All of this is not to discount any of the strength Anderson showed in coming forward with her own history of sexual abuse, nor the value that sharing her story has had. Her experience in Hollywood is her own, and it must have been a Herculean task to be on constant guard protecting herself in an already predatory industry when she was a woman whose career was built on her commodification as a sex object.
But her statements on Today do echo a flimsier relationship to the conversation about sexual assault in the industry than we’ve become accustomed to in recent weeks, including her almost naïve reaction when The Times alerted her about the accusations against photographer Terry Richardson: “Terry Richardson! Terry Richardson! The photographer? Oh, no. But I liked working with him. He was so nice when I met him. He’s gay, right?”
Of course, any discomfort or bafflement Kelly may have felt about Anderson’s statements fell away when she teased the second part of their conversation, which will supposedly center on her “special relationship” with Assange.
The Odd Coupling began when Anderson expressed to mutual friend Vivienne Westwood that she wanted to learn more about effective activism. She began visiting Assange in his fugitive state in the basement of London’s Ecuadorian Embassy, and is now routinely photographed carrying takeout lunch for the two of them to share as she spends upwards of four to five hours at a time talking to him. She’s even made her permanent residence in Europe, in order to make visitations easier.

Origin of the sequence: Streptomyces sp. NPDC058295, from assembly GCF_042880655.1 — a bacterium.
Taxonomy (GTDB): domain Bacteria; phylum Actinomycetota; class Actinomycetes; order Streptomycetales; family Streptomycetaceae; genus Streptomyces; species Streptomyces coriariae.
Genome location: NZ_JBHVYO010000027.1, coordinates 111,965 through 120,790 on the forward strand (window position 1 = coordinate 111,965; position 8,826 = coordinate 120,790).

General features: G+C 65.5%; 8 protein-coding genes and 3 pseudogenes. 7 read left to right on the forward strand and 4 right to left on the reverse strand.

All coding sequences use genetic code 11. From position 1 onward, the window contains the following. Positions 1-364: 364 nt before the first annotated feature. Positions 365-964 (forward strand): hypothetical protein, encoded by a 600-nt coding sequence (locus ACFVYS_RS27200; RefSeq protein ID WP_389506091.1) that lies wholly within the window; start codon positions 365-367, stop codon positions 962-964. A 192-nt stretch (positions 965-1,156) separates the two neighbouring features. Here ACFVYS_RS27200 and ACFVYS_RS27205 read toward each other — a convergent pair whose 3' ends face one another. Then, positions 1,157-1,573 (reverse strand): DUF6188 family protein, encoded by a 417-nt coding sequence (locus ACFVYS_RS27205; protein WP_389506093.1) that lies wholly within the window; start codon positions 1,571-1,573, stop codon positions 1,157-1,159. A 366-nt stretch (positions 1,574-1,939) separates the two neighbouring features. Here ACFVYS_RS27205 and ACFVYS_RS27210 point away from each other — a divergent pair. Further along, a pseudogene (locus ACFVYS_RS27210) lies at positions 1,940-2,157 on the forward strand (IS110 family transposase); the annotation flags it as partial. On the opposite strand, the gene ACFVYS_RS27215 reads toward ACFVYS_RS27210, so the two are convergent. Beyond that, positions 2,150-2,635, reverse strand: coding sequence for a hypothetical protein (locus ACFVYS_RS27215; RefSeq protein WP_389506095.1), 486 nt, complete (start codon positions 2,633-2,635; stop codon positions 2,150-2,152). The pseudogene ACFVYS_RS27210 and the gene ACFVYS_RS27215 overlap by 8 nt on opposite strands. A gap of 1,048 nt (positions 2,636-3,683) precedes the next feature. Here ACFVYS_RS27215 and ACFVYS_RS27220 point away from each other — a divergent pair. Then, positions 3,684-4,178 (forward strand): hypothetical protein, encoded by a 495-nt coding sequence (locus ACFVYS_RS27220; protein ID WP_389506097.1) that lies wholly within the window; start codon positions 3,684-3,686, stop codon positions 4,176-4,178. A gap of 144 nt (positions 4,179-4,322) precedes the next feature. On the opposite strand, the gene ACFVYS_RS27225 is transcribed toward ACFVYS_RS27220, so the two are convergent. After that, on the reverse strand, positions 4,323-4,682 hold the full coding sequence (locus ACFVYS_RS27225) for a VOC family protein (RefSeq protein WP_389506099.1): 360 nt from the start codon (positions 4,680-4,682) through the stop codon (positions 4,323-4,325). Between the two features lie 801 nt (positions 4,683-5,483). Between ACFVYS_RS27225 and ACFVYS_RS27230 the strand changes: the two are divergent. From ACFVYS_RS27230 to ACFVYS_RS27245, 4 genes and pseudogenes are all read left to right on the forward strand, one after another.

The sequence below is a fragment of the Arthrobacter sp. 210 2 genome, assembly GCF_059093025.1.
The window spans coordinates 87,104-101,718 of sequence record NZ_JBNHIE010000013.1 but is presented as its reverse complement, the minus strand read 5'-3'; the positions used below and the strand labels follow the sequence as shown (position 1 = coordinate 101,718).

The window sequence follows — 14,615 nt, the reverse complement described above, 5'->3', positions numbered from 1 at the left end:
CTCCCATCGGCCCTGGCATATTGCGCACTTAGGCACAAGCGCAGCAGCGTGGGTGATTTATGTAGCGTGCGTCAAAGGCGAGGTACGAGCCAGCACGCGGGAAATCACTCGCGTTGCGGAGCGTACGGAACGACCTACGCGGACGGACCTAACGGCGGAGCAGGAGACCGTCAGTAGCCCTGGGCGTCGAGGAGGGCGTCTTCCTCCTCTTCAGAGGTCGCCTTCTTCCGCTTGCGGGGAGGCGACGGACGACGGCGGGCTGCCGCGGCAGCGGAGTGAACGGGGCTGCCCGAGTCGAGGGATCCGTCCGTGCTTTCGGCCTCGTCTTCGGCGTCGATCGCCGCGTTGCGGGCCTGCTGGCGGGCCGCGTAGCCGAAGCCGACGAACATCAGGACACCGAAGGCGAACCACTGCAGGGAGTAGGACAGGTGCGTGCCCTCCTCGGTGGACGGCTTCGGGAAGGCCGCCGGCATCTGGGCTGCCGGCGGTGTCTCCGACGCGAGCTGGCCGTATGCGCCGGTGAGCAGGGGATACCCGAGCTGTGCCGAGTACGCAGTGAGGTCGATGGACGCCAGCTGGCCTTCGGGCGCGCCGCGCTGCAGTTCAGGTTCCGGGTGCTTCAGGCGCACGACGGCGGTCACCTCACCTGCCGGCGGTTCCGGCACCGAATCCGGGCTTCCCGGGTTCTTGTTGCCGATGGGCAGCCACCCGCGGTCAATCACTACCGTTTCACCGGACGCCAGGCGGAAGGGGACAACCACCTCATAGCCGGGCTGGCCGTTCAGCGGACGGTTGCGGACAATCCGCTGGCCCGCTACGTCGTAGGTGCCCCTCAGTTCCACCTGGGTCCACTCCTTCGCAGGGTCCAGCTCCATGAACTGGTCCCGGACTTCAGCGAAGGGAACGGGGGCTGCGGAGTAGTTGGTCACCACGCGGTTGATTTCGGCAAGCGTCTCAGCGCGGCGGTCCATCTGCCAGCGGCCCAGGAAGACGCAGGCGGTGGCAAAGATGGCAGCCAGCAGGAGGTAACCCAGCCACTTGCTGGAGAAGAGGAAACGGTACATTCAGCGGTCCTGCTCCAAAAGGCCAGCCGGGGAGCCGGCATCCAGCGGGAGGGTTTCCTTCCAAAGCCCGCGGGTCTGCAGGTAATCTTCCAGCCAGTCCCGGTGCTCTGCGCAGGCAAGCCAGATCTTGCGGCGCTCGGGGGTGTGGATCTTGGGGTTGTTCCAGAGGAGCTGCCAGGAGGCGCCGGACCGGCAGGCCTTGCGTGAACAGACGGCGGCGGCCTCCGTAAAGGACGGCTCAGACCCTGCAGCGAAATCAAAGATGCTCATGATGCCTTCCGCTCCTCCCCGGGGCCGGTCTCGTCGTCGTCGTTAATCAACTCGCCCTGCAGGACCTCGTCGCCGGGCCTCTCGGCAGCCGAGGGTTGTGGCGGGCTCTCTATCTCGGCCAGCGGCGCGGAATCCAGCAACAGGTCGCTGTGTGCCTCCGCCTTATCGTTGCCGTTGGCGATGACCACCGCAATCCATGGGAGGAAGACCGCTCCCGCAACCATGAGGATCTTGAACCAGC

Prior to their meeting, Assange was in a seven-year legal standoff with Swedish prosecutors over an allegation of rape. In May, Sweden’s director of public prosecutions said that the preliminary investigation was dropped because Assange’s asylum at—and lack of cooperation from—the Ecuadorian embassy made pursuance almost impossible. The investigation would resume immediately if he, at a later date, would make himself available.
Assange has denied claims by two separate women that he has sexually assaulted them. The accusation by the second woman was dropped in 2015 by Swedish authorities after the statute of limitations expired.
So to bring back words that have been used several times in this piece about Anderson, it’s all very complicated and potentially problematic—just as her comments are, just as her status as an advocate is, and just as her relationship with Assange seems to be.
“He’s so funny. He’s very kind, he’s very smart,” she tells Kelly of Assange, in a teaser clip for Friday’s interview. “Brilliant. We talk about everything. I’m there for four hours at a time, and I see him all the time. He asks me about my kids, about my life. We just have this great conversation.”
But is it romantic, Kelly wants to know? The clip stops, freezing on Anderson’s coy facial expression. Kelly mirrors the face, as she urges viewers to tune in.